IT budgets are likely to increase this year as confidence in the business climate slowly returns, according to an IDC survey of British finance directors and IT managers.
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However, the bulk of the spending increases will go towards purchases that have been delayed for the past few years, and will only go part-way towards relieving the pressure on IT departments, IDC said.
Some factors exerting pressure on IT managers, such as lack of resources and shortages of skilled staff, were worse in this week's survey compared with the fourth quarter of last year.
Nearly half of the respondents - 42% - said they believed their IT budgets would be larger this year as a result of stronger confidence and improvement in business conditions. Economic uncertainty is still the major business challenge, at 23%, but this is down from 30% in the previous quarter.
Nearly two-thirds of companies planned to replace PCs, and 43% said they would replace server equipment. The respondents all had some say in the budget-making process.
The survey showed that IT departments are still struggling for what are seen as necessary purchases. When asked whether their companies would allocate "necessary budget increases" for IT spending this year, just under half felt only "slightly positive", and 17%felt positive. The remaining 46%, therefore, felt they were likely to be short of necessary funding.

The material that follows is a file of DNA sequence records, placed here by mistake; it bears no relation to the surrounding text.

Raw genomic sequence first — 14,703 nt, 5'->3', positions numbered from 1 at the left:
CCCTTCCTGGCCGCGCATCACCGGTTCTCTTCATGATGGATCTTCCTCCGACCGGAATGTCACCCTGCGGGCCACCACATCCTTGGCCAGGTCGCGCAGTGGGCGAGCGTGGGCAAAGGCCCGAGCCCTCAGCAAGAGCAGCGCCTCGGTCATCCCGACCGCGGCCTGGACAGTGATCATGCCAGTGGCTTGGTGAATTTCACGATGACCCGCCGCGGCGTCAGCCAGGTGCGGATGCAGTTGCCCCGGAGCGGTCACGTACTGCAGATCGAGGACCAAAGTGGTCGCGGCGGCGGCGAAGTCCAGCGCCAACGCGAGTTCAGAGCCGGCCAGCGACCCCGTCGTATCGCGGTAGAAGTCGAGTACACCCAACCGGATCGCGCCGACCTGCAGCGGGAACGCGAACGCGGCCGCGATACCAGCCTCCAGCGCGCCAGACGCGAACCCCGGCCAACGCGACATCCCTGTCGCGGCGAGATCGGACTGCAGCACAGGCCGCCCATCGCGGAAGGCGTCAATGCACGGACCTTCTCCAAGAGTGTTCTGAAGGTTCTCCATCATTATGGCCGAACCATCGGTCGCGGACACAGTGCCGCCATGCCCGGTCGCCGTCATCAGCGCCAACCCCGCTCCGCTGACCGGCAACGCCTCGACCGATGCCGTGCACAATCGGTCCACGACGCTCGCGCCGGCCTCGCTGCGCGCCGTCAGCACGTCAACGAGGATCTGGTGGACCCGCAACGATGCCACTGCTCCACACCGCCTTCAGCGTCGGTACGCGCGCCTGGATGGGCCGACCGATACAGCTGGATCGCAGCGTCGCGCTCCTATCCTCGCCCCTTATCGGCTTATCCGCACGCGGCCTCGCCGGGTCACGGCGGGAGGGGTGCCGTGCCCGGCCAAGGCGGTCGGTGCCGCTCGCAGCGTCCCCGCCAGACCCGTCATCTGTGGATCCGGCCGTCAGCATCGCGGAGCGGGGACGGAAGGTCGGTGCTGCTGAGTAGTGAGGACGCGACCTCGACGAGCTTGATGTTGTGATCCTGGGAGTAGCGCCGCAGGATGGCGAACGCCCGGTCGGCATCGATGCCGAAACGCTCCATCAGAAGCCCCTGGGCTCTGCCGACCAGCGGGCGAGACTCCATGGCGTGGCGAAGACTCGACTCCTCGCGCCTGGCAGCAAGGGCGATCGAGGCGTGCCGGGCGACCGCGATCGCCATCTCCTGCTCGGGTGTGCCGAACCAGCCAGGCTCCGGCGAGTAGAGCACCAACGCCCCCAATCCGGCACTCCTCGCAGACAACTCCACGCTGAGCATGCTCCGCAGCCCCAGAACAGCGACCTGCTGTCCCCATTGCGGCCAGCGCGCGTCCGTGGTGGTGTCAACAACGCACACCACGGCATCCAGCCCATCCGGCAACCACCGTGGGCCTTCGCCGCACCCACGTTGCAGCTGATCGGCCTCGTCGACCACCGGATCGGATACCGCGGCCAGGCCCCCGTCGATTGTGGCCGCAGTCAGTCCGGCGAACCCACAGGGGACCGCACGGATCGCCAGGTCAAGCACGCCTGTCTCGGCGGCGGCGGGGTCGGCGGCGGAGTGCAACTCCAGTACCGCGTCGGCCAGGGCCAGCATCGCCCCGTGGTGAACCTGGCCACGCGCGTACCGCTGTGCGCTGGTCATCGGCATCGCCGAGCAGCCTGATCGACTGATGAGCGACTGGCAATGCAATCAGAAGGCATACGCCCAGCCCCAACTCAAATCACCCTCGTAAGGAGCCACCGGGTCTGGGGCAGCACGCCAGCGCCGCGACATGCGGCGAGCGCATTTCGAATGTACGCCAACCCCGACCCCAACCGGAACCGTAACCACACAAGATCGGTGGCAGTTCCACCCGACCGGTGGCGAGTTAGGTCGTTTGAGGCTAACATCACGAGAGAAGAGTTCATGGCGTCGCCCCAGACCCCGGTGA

"What we can see from this survey is that business activity is picking up, but IT funding has not followed yet," said IDC analyst Elsa Opitz.
"The business decision makers are being very sceptical and cautious, and budgets are not growing as much at they should at the moment, placing pressure on CIOs and IT managers."
However, Opitz noted that optimism had not deteriorated from the previous quarter. "At the moment the attitude is cautious, but less cautious than the fourth quarter of last year," she said, adding that companies will be re-evaluating their budgets later in the year, with the majority of spending planned for the second half, so that the situation could improve further.
Figures from other researchers also show a positive trend in IT spending. The 11th annual CMA survey of telecoms managers, published in February, found that capital expenditure was on the rise during 2003, while companies spent less on telecoms services because of falling prices.
Separately, IDC said last week that IT spending in the EU overall could get a boost from the accession of 10 new member states. IDC forecast that IT spending in the more mature new member states would shift from infrastructure to higher-level systems, with growth of 10% or more.
Matthew Broersma writes for Techworld.com